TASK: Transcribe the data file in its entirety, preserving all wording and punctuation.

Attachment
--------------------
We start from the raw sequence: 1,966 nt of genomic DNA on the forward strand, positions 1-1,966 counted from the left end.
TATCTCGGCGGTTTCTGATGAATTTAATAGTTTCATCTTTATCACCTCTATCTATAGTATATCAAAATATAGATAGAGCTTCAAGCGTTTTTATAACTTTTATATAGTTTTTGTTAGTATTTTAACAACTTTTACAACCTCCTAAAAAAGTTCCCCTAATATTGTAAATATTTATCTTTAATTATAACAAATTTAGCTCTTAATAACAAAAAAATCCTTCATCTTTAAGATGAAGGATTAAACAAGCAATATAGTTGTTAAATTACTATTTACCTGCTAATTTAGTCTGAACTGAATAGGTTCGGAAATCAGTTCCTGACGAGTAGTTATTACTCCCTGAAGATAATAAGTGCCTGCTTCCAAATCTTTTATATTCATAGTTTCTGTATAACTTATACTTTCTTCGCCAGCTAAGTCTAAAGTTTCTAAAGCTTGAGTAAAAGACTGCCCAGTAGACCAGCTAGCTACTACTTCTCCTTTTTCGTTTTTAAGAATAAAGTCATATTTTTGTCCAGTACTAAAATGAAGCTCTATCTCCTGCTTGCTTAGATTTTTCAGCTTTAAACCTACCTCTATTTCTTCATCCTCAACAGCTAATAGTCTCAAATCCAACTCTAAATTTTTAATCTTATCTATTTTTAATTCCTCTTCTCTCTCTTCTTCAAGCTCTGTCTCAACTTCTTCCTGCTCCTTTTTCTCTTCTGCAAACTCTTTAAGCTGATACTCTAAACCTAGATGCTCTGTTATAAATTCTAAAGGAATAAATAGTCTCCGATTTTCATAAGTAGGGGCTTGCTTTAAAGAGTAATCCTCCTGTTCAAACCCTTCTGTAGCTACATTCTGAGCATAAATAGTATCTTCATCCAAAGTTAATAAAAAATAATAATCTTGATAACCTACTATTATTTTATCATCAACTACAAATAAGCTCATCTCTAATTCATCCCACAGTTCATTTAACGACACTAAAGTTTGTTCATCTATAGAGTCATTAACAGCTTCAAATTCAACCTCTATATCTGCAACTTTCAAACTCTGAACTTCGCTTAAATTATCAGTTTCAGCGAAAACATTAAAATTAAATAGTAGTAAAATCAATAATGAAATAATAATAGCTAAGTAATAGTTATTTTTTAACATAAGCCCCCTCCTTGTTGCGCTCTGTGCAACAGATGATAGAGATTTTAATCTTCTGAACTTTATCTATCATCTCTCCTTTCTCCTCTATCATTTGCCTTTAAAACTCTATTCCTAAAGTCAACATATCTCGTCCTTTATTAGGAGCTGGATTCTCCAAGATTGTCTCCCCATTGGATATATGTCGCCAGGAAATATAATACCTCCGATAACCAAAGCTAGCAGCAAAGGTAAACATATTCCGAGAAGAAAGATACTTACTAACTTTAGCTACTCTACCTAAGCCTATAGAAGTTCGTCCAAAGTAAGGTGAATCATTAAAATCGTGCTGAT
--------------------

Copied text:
We start from the raw sequence: 1,966 nt of genomic DNA on the forward strand, positions 1-1,966 counted from the left end.
TATCTCGGCGGTTTCTGATGAATTTAATAGTTTCATCTTTATCACCTCTATCTATAGTATATCAAAATATAGATAGAGCTTCAAGCGTTTTTATAACTTTTATATAGTTTTTGTTAGTATTTTAACAACTTTTACAACCTCCTAAAAAAGTTCCCCTAATATTGTAAATATTTATCTTTAATTATAACAAATTTAGCTCTTAATAACAAAAAAATCCTTCATCTTTAAGATGAAGGATTAAACAAGCAATATAGTTGTTAAATTACTATTTACCTGCTAATTTAGTCTGAACTGAATAGGTTCGGAAATCAGTTCCTGACGAGTAGTTATTACTCCCTGAAGATAATAAGTGCCTGCTTCCAAATCTTTTATATTCATAGTTTCTGTATAACTTATACTTTCTTCGCCAGCTAAGTCTAAAGTTTCTAAAGCTTGAGTAAAAGACTGCCCAGTAGACCAGCTAGCTACTACTTCTCCTTTTTCGTTTTTAAGAATAAAGTCATATTTTTGTCCAGTACTAAAATGAAGCTCTATCTCCTGCTTGCTTAGATTTTTCAGCTTTAAACCTACCTCTATTTCTTCATCCTCAACAGCTAATAGTCTCAAATCCAACTCTAAATTTTTAATCTTATCTATTTTTAATTCCTCTTCTCTCTCTTCTTCAAGCTCTGTCTCAACTTCTTCCTGCTCCTTTTTCTCTTCTGCAAACTCTTTAAGCTGATACTCTAAACCTAGATGCTCTGTTATAAATTCTAAAGGAATAAATAGTCTCCGATTTTCATAAGTAGGGGCTTGCTTTAAAGAGTAATCCTCCTGTTCAAACCCTTCTGTAGCTACATTCTGAGCATAAATAGTATCTTCATCCAAAGTTAATAAAAAATAATAATCTTGATAACCTACTATTATTTTATCATCAACTACAAATAAGCTCATCTCTAATTCATCCCACAGTTCATTTAACGACACTAAAGTTTGTTCATCTATAGAGTCATTAACAGCTTCAAATTCAACCTCTATATCTGCAACTTTCAAACTCTGAACTTCGCTTAAATTATCAGTTTCAGCGAAAACATTAAAATTAAATAGTAGTAAAATCAATAATGAAATAATAATAGCTAAGTAATAGTTATTTTTTAACATAAGCCCCCTCCTTGTTGCGCTCTGTGCAACAGATGATAGAGATTTTAATCTTCTGAACTTTATCTATCATCTCTCCTTTCTCCTCTATCATTTGCCTTTAAAACTCTATTCCTAAAGTCAACATATCTCGTCCTTTATTAGGAGCTGGATTCTCCAAGATTGTCTCCCCATTGGATATATGTCGCCAGGAAATATAATACCTCCGATAACCAAAGCTAGCAGCAAAGGTAAACATATTCCGAGAAGAAAGATACTTACTAACTTTAGCTACTCTACCTAAGCCTATAGAAGTTCGTCCAAAGTAAGGTGAATCATTAAAATCGTGCTGAT